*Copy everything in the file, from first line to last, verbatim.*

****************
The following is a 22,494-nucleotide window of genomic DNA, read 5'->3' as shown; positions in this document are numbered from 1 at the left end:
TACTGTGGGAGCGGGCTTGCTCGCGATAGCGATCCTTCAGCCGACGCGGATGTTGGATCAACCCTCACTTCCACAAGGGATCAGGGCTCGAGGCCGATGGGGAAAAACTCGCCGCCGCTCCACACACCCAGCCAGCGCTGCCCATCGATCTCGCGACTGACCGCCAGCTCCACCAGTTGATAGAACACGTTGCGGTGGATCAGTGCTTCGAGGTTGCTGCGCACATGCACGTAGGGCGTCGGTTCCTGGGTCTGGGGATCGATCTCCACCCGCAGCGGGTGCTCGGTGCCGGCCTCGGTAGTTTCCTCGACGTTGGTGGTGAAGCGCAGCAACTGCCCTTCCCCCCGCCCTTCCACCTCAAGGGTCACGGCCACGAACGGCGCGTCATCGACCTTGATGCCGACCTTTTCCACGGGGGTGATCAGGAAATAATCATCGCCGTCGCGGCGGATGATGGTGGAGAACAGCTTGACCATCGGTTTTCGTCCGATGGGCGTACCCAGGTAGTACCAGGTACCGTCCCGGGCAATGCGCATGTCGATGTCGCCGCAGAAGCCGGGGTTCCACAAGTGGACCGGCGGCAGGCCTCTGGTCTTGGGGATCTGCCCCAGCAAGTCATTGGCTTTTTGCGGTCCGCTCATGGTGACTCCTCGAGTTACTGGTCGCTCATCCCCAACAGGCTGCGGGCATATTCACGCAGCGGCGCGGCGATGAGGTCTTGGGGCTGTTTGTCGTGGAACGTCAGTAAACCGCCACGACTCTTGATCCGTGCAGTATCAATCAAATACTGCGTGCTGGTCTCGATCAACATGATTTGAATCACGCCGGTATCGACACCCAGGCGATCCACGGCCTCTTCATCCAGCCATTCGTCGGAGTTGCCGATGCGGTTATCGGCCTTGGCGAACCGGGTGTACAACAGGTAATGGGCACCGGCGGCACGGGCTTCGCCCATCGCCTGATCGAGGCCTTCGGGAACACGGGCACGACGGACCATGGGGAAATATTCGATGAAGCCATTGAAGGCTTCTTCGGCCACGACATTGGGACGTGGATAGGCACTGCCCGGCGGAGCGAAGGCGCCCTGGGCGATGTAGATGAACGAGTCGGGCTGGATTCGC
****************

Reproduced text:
The following is a 22,494-nucleotide window of genomic DNA, read 5'->3' as shown; positions in this document are numbered from 1 at the left end:
TACTGTGGGAGCGGGCTTGCTCGCGATAGCGATCCTTCAGCCGACGCGGATGTTGGATCAACCCTCACTTCCACAAGGGATCAGGGCTCGAGGCCGATGGGGAAAAACTCGCCGCCGCTCCACACACCCAGCCAGCGCTGCCCATCGATCTCGCGACTGACCGCCAGCTCCACCAGTTGATAGAACACGTTGCGGTGGATCAGTGCTTCGAGGTTGCTGCGCACATGCACGTAGGGCGTCGGTTCCTGGGTCTGGGGATCGATCTCCACCCGCAGCGGGTGCTCGGTGCCGGCCTCGGTAGTTTCCTCGACGTTGGTGGTGAAGCGCAGCAACTGCCCTTCCCCCCGCCCTTCCACCTCAAGGGTCACGGCCACGAACGGCGCGTCATCGACCTTGATGCCGACCTTTTCCACGGGGGTGATCAGGAAATAATCATCGCCGTCGCGGCGGATGATGGTGGAGAACAGCTTGACCATCGGTTTTCGTCCGATGGGCGTACCCAGGTAGTACCAGGTACCGTCCCGGGCAATGCGCATGTCGATGTCGCCGCAGAAGCCGGGGTTCCACAAGTGGACCGGCGGCAGGCCTCTGGTCTTGGGGATCTGCCCCAGCAAGTCATTGGCTTTTTGCGGTCCGCTCATGGTGACTCCTCGAGTTACTGGTCGCTCATCCCCAACAGGCTGCGGGCATATTCACGCAGCGGCGCGGCGATGAGGTCTTGGGGCTGTTTGTCGTGGAACGTCAGTAAACCGCCACGACTCTTGATCCGTGCAGTATCAATCAAATACTGCGTGCTGGTCTCGATCAACATGATTTGAATCACGCCGGTATCGACACCCAGGCGATCCACGGCCTCTTCATCCAGCCATTCGTCGGAGTTGCCGATGCGGTTATCGGCCTTGGCGAACCGGGTGTACAACAGGTAATGGGCACCGGCGGCACGGGCTTCGCCCATCGCCTGATCGAGGCCTTCGGGAACACGGGCACGACGGACCATGGGGAAATATTCGATGAAGCCATTGAAGGCTTCTTCGGCCACGACATTGGGACGTGGATAGGCACTGCCCGGCGGAGCGAAGGCGCCCTGGGCGATGTAGATGAACGAGTCGGGCTGGATTCGC